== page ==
If you were to hear of these many things that have happened to others that have visited this hotel and you think and talk about it the entire trip as if it was fact, when you get there, you could experience these same events—or did you? If you are expecting to hear or see these things, your brain begins to trick you into thinking it is happening. Our brain is an incredible thing that will protect itself from emotional and mental trauma in dangerous situations and can change our way of thinking. In a way, to help ourselves, our brain might manipulate ourselves or our other senses if it feels necessary. You are walking through the halls of the Stanley Hotel late at night, and you feel a cold chill, and then you hear a couple of loud thumps. Rather than rationalizing by thinking 'Perhaps there's a draft or a vent from an air conditioner here' or 'Someone in their room is simply banging around or dropping something' your mind goes somewhere else. Because you are expecting these events that correlate with everyone's opinion on what ghost activity it, your brain throws rationalization out the window and causes a small level of panic and anxiety while believing there is a slight danger. This, in turn, causes the rush of adrenaline that makes our body more sensitive. The pressure in your chest, and the sinking feeling of being watched, and your hairs standing on end are more a result of your brain and yourself tricking the rest of your body and senses into thinking there is a potential danger and keeping you on alert. When the brain and body go into this state, it's not too far off to assume auditory and visual hallucinations come with it; whispers that aren't there and a speck of dust in your peripheral vision could seem to be a ghostly figure streaking past or whispering in your ear.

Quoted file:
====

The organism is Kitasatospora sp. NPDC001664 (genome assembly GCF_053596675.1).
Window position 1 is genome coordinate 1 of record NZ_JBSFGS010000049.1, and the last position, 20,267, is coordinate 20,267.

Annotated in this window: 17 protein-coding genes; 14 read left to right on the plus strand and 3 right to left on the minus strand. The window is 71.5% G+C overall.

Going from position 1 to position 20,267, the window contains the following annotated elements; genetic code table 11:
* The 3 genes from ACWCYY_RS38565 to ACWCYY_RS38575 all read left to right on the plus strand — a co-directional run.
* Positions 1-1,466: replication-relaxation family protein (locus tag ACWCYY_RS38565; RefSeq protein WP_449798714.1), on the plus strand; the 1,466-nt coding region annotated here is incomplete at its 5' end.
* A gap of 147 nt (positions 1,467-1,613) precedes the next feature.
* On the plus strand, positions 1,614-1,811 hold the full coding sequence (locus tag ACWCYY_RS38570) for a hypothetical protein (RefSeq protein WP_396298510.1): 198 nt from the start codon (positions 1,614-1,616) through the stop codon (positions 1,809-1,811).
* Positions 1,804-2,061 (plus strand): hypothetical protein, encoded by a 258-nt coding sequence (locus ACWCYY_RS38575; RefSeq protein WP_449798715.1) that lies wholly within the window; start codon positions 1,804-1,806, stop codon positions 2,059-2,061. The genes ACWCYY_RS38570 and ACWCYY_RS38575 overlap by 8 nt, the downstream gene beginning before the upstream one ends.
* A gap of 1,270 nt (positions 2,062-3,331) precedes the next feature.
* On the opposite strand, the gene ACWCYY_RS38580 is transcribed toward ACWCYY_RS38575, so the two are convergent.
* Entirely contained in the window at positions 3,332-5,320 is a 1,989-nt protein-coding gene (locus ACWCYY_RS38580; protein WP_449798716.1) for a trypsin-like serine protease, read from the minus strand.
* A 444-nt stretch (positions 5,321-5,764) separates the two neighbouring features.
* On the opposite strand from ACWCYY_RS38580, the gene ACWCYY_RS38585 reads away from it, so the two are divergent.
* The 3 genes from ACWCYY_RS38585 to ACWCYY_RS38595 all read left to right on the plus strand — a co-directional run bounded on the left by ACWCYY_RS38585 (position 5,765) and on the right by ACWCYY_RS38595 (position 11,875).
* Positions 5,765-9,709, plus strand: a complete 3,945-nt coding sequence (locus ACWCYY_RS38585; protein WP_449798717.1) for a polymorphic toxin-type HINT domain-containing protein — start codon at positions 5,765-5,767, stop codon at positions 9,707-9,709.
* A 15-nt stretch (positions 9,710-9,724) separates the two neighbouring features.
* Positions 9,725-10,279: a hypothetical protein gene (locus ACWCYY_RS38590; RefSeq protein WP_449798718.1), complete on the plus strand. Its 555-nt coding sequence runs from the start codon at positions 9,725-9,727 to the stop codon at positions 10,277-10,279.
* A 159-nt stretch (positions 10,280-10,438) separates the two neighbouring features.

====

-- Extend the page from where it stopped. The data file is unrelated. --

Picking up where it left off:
The most famous case of this is the Amityville House, which many recall from the Amityville Horror book or movies. A man killed his family with an ax, and when a new family moves in, they experience severe hauntings and paranormal activity, it caught the interests of everyone. They talk about demonic hoofprints in the snow, doors being ripped off the hinges, things being thrown around, seeing apparitions and hearing voices. Many psychics came to the location and agreed angry spirits were causing the hauntings. While this story has been under scrutiny for authenticity since the beginning, many don't' realize it was proven as a hoax. The lawyer of the murderer, Ronald DeFeo Jr., went to the family and they compiled this scenario so he could convince the court he was manipulated by the devil and get him off on an easier sentence. The family could then sell the rights to their story and make money off it, making it a win-win for all.